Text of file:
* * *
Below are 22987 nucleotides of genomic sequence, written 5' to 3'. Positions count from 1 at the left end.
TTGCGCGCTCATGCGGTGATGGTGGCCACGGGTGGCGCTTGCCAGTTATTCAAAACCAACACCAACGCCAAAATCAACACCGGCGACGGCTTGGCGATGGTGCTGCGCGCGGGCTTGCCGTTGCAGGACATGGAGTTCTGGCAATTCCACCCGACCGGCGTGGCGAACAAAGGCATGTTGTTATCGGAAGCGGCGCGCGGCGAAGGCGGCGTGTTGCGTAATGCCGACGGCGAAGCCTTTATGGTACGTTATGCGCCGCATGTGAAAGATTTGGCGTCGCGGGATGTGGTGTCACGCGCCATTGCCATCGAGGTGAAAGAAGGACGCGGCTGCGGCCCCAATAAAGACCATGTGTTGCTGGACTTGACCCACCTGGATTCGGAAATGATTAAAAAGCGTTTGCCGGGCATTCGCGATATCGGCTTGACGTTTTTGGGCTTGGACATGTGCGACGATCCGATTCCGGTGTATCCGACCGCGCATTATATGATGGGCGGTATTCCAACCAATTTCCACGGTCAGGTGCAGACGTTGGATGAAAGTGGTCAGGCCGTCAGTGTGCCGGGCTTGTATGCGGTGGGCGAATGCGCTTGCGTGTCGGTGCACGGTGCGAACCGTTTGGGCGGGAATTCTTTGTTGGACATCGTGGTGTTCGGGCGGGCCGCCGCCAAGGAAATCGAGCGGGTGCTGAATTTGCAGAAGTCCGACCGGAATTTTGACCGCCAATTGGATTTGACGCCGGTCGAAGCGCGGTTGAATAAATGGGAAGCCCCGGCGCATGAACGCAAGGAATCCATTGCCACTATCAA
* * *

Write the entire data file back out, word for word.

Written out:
Below are 22987 nucleotides of genomic sequence, written 5' to 3'. Positions count from 1 at the left end.
TTGCGCGCTCATGCGGTGATGGTGGCCACGGGTGGCGCTTGCCAGTTATTCAAAACCAACACCAACGCCAAAATCAACACCGGCGACGGCTTGGCGATGGTGCTGCGCGCGGGCTTGCCGTTGCAGGACATGGAGTTCTGGCAATTCCACCCGACCGGCGTGGCGAACAAAGGCATGTTGTTATCGGAAGCGGCGCGCGGCGAAGGCGGCGTGTTGCGTAATGCCGACGGCGAAGCCTTTATGGTACGTTATGCGCCGCATGTGAAAGATTTGGCGTCGCGGGATGTGGTGTCACGCGCCATTGCCATCGAGGTGAAAGAAGGACGCGGCTGCGGCCCCAATAAAGACCATGTGTTGCTGGACTTGACCCACCTGGATTCGGAAATGATTAAAAAGCGTTTGCCGGGCATTCGCGATATCGGCTTGACGTTTTTGGGCTTGGACATGTGCGACGATCCGATTCCGGTGTATCCGACCGCGCATTATATGATGGGCGGTATTCCAACCAATTTCCACGGTCAGGTGCAGACGTTGGATGAAAGTGGTCAGGCCGTCAGTGTGCCGGGCTTGTATGCGGTGGGCGAATGCGCTTGCGTGTCGGTGCACGGTGCGAACCGTTTGGGCGGGAATTCTTTGTTGGACATCGTGGTGTTCGGGCGGGCCGCCGCCAAGGAAATCGAGCGGGTGCTGAATTTGCAGAAGTCCGACCGGAATTTTGACCGCCAATTGGATTTGACGCCGGTCGAAGCGCGGTTGAATAAATGGGAAGCCCCGGCGCATGAACGCAAGGAATCCATTGCCACTATCAA